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PPE for Welders

By Grant Law Office on February 8, 2022

 

A welder wearing head protection while working.

Welders face a number of occupational hazards on a daily basis. They are routinely exposed to flames, hot or sparking arcs, flying debris, and slag vapor. Welding accidents account for approximately 25% of fatal workplace accidents and include approximately one-third of all nonfatal amputations, as stated by Water Welders. Approximately 1,000 welders suffer injury for every 100 million work hours. This is much higher than the average injury rate for other workers. Welding safety hazards include:

  • Fire and explosions
  • Exposure to gasses and fumes
  • Physical hazards, including cuts, crushing, and burns

What Types of PPE Do Welders Need, and Why?

Welders encounter many risks in the performance of their job duties. They need personal protective equipment (PPE) to protect different parts and systems of the body, including:

  • Eyes and face: Welders may need face shields, safety glasses or goggles, welding helmets, or welding beanies throughout the day to protect the eyes from sparks, flying objects, hot metal, and UV rays. Eye and face protective equipment must meet industry standards.
  • Hands: Heat, sharp objects, and sparks can damage a welder’s hands without the proper PPE. Welders need different types of gloves for different work situations, including welding gloves, cut resistant gloves, leather gloves, and hand shields.
  • Feet: It is important that welders have the right footwear to protect their feet from hot slag, flying sparks, and falling objects. They need high top, closed toed, leather shoes and welding spats or other heat resistant covers for the legs and feet.
  • Skin: Clothing made of polyester, acrylic, or acetate should not be worn by welders, as these materials are flammable and can melt onto the skin. Welders should wear flame retardant clothing made of a dense weave of cotton or wool. Appropriate garments for welding include long pants that do not sag and long sleeved, high collar shirts.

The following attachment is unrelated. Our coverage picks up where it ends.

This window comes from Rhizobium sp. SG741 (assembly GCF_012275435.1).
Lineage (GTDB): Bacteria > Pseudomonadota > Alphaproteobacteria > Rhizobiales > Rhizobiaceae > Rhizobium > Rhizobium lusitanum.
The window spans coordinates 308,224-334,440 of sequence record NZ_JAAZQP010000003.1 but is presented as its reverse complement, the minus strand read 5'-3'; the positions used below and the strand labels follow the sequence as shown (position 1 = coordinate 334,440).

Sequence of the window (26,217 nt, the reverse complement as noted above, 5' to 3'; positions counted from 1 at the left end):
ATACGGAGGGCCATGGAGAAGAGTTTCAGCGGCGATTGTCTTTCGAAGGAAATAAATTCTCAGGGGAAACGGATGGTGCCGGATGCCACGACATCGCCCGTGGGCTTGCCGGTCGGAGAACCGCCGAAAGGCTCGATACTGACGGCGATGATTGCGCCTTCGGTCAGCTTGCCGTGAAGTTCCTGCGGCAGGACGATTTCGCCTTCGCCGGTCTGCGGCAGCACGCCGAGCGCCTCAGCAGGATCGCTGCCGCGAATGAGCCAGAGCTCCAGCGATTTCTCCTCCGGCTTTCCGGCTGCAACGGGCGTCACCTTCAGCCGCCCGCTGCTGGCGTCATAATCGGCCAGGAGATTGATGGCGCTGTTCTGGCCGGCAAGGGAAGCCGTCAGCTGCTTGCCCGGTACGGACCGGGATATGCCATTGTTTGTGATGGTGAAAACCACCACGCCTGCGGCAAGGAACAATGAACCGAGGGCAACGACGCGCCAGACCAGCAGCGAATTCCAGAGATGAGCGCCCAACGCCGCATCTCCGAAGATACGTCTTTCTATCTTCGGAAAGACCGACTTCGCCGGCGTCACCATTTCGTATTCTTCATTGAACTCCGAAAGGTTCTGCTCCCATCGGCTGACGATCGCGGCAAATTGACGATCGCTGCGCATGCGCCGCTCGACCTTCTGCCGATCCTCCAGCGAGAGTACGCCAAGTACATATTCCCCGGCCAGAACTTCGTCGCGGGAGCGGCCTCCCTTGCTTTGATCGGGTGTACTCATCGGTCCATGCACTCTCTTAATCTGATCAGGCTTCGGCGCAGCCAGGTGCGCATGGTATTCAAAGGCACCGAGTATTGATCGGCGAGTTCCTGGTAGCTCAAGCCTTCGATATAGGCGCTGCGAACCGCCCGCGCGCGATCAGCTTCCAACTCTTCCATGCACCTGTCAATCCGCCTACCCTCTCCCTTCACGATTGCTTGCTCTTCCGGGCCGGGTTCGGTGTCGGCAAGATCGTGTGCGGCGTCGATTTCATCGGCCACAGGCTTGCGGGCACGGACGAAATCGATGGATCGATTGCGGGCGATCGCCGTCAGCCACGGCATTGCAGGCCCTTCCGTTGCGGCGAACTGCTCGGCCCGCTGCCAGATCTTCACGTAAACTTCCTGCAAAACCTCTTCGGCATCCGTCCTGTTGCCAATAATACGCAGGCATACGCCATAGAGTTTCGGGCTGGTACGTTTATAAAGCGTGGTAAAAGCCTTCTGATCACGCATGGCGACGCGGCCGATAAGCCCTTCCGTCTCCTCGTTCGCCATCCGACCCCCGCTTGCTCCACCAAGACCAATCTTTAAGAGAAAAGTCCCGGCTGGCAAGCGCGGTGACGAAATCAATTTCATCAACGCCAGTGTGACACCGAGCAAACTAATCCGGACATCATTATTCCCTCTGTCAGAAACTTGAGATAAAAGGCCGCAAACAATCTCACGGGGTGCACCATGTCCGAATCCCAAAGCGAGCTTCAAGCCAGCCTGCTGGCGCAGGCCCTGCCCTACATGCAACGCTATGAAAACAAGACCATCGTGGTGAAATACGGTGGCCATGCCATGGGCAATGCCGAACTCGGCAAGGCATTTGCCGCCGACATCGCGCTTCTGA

• Respiration: Welders may be exposed to gasses, dust, and toxic fumes. Respiratory protection must be provided. The type of protection will depend on the exposure and the level of protection needed for safe breathing. Employers that require welders to wear respirators must have respiratory protection plans in compliance with OSHA standards.
  • Hearing: Noise hazards are a part of welding. Workers often need hearing protection to reduce exposure to these hazards. Earplugs and earmuffs can provide protection against hearing loss.

In addition to the above, welders should be enclosed in individual booths whenever possible. The booths should be made of noncombustible, UV protective screens or curtains and should allow for circulation of air at floor level.

Why Do You Need a Lawyer If You Are a Welder Who Has Been Injured on the Job?

If you have been seriously injured in a workplace welding accident, you will need compensation for your medical expenses, time away from work, and other losses. You are entitled to workers’ compensation benefits for an on-the-job injury. If the negligence of a third party caused your accident and injuries, you may also be entitled to file a claim for compensation from the at-fault party. Our Atlanta personal injury attorneys can investigate your welding accident to determine cause and pursue all available forms of compensation to get you the maximum recovery.

Why Choose Us?

At Grant Law Office, we have more than three decades of experience representing injured people. We strongly believe in aggressively protecting our clients’ rights to recover significant compensation for financial, personal, and emotional damages from injuries caused by the negligence of another.

Call us at (404) 995-3955 to schedule a free consultation with no time limit after a serious work-related welding accident. We can explain your options for pursuing compensation under the law.

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